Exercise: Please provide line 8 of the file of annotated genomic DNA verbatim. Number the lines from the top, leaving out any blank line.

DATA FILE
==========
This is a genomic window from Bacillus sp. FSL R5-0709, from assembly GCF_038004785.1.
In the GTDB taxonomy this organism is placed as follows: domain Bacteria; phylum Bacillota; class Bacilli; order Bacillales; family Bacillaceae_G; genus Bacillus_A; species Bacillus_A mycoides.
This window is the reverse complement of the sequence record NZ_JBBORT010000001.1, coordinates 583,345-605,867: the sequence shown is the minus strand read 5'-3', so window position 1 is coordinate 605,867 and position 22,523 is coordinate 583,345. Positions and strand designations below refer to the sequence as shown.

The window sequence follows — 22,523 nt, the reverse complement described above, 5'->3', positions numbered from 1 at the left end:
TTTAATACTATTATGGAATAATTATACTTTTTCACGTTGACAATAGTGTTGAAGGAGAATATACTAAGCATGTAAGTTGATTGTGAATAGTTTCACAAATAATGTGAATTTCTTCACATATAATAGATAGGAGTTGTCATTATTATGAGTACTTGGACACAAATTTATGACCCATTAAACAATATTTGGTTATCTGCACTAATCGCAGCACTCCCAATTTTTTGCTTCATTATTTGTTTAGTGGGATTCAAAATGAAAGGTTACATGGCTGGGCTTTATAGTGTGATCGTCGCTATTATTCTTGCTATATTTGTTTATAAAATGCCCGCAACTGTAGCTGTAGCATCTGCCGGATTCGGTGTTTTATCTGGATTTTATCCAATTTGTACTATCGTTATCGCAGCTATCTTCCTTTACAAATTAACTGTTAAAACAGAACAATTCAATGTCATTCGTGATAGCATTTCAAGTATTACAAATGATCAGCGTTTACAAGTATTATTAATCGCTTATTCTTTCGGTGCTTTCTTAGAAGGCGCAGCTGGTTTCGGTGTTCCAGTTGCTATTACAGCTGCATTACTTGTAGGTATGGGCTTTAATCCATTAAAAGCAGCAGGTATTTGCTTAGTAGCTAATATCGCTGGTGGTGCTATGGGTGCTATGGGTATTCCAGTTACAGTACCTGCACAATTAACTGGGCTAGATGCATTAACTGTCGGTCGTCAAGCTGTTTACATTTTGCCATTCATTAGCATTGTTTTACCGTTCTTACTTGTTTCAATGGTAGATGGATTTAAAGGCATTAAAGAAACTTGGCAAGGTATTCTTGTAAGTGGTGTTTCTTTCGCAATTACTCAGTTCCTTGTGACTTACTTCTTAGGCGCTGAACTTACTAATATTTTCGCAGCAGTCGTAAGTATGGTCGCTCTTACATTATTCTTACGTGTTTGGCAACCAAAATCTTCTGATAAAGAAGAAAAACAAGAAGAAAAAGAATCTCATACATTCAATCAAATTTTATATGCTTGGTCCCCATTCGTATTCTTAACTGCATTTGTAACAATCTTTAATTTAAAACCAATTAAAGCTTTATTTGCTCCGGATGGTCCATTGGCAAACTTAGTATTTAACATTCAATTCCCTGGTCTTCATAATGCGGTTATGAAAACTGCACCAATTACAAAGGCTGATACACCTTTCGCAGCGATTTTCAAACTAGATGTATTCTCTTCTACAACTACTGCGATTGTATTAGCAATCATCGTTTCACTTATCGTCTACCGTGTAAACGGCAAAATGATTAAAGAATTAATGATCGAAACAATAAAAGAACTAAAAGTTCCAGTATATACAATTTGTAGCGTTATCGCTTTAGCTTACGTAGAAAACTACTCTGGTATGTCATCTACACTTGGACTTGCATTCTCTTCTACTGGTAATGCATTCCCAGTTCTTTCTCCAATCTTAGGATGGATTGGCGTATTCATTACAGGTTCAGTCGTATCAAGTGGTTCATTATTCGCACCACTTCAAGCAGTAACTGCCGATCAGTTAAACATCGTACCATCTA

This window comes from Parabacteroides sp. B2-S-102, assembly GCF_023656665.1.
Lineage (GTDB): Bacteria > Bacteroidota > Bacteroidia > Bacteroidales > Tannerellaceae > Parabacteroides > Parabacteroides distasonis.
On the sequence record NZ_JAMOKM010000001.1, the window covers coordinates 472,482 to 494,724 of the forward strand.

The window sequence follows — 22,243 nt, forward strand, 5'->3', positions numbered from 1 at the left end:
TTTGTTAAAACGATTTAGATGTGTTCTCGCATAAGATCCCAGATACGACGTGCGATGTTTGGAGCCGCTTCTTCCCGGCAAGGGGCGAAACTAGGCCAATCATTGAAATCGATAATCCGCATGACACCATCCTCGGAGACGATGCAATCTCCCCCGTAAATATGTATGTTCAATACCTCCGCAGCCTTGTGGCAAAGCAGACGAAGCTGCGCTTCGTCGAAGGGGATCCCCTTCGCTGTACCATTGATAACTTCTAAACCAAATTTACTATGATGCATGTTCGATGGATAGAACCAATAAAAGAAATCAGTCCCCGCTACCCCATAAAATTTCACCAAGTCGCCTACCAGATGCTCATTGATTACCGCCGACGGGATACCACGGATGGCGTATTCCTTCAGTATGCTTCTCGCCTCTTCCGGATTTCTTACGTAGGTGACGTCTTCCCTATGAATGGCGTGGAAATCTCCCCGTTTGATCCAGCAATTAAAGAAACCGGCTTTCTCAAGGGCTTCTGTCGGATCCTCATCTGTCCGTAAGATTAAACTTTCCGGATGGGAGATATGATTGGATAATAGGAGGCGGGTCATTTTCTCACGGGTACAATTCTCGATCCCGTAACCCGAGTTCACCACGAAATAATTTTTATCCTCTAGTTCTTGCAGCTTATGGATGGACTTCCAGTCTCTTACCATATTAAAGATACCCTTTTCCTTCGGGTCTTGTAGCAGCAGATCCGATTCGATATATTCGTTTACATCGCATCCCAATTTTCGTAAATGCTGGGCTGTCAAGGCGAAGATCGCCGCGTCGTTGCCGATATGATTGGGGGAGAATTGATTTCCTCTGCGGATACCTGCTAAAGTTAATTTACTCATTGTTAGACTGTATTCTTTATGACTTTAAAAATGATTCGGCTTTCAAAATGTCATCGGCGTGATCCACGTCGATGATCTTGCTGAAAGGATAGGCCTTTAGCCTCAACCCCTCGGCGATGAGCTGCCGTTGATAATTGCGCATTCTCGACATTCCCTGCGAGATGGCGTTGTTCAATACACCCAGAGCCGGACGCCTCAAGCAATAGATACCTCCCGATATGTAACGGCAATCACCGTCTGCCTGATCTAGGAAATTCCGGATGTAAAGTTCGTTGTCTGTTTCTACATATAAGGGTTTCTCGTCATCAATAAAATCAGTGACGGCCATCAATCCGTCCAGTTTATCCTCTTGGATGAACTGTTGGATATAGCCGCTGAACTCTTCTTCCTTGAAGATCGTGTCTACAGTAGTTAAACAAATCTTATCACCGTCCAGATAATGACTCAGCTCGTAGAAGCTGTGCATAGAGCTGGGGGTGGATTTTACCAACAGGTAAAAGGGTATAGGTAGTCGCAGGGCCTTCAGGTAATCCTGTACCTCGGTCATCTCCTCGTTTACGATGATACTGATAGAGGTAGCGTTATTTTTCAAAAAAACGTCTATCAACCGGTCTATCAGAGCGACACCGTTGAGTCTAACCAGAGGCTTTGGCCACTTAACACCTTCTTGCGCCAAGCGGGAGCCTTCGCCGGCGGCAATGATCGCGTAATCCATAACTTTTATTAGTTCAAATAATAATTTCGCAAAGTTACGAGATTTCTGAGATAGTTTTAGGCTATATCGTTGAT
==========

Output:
On the sequence record NZ_JAMOKM010000001.1, the window covers coordinates 472,482 to 494,724 of the forward strand.